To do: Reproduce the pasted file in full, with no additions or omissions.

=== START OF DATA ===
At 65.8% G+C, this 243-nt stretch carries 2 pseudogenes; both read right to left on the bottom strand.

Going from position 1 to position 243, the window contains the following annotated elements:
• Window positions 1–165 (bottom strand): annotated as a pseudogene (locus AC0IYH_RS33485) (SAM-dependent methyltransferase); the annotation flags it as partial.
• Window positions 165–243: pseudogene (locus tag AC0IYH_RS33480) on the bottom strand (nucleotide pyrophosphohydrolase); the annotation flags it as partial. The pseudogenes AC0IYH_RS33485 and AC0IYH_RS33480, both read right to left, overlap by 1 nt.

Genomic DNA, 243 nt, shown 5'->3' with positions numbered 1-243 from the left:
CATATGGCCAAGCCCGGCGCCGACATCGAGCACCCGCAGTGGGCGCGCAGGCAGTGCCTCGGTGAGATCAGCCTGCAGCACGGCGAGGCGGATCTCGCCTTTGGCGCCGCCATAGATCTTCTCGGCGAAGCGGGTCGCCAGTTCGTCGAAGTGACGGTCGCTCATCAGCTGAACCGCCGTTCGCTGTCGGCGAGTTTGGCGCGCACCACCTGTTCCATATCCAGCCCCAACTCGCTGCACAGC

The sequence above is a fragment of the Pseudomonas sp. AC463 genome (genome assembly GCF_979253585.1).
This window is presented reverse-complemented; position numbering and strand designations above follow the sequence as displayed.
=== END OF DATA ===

At 65.8% G+C, this 243-nt stretch carries 2 pseudogenes; both read right to left on the bottom strand.

Going from position 1 to position 243, the window contains the following annotated elements:
• Window positions 1–165 (bottom strand): annotated as a pseudogene (locus AC0IYH_RS33485) (SAM-dependent methyltransferase); the annotation flags it as partial.
• Window positions 165–243: pseudogene (locus tag AC0IYH_RS33480) on the bottom strand (nucleotide pyrophosphohydrolase); the annotation flags it as partial. The pseudogenes AC0IYH_RS33485 and AC0IYH_RS33480, both read right to left, overlap by 1 nt.

Genomic DNA, 243 nt, shown 5'->3' with positions numbered 1-243 from the left:
CATATGGCCAAGCCCGGCGCCGACATCGAGCACCCGCAGTGGGCGCGCAGGCAGTGCCTCGGTGAGATCAGCCTGCAGCACGGCGAGGCGGATCTCGCCTTTGGCGCCGCCATAGATCTTCTCGGCGAAGCGGGTCGCCAGTTCGTCGAAGTGACGGTCGCTCATCAGCTGAACCGCCGTTCGCTGTCGGCGAGTTTGGCGCGCACCACCTGTTCCATATCCAGCCCCAACTCGCTGCACAGC

The sequence above is a fragment of the Pseudomonas sp. AC463 genome (genome assembly GCF_979253585.1).
This window is presented reverse-complemented; position numbering and strand designations above follow the sequence as displayed.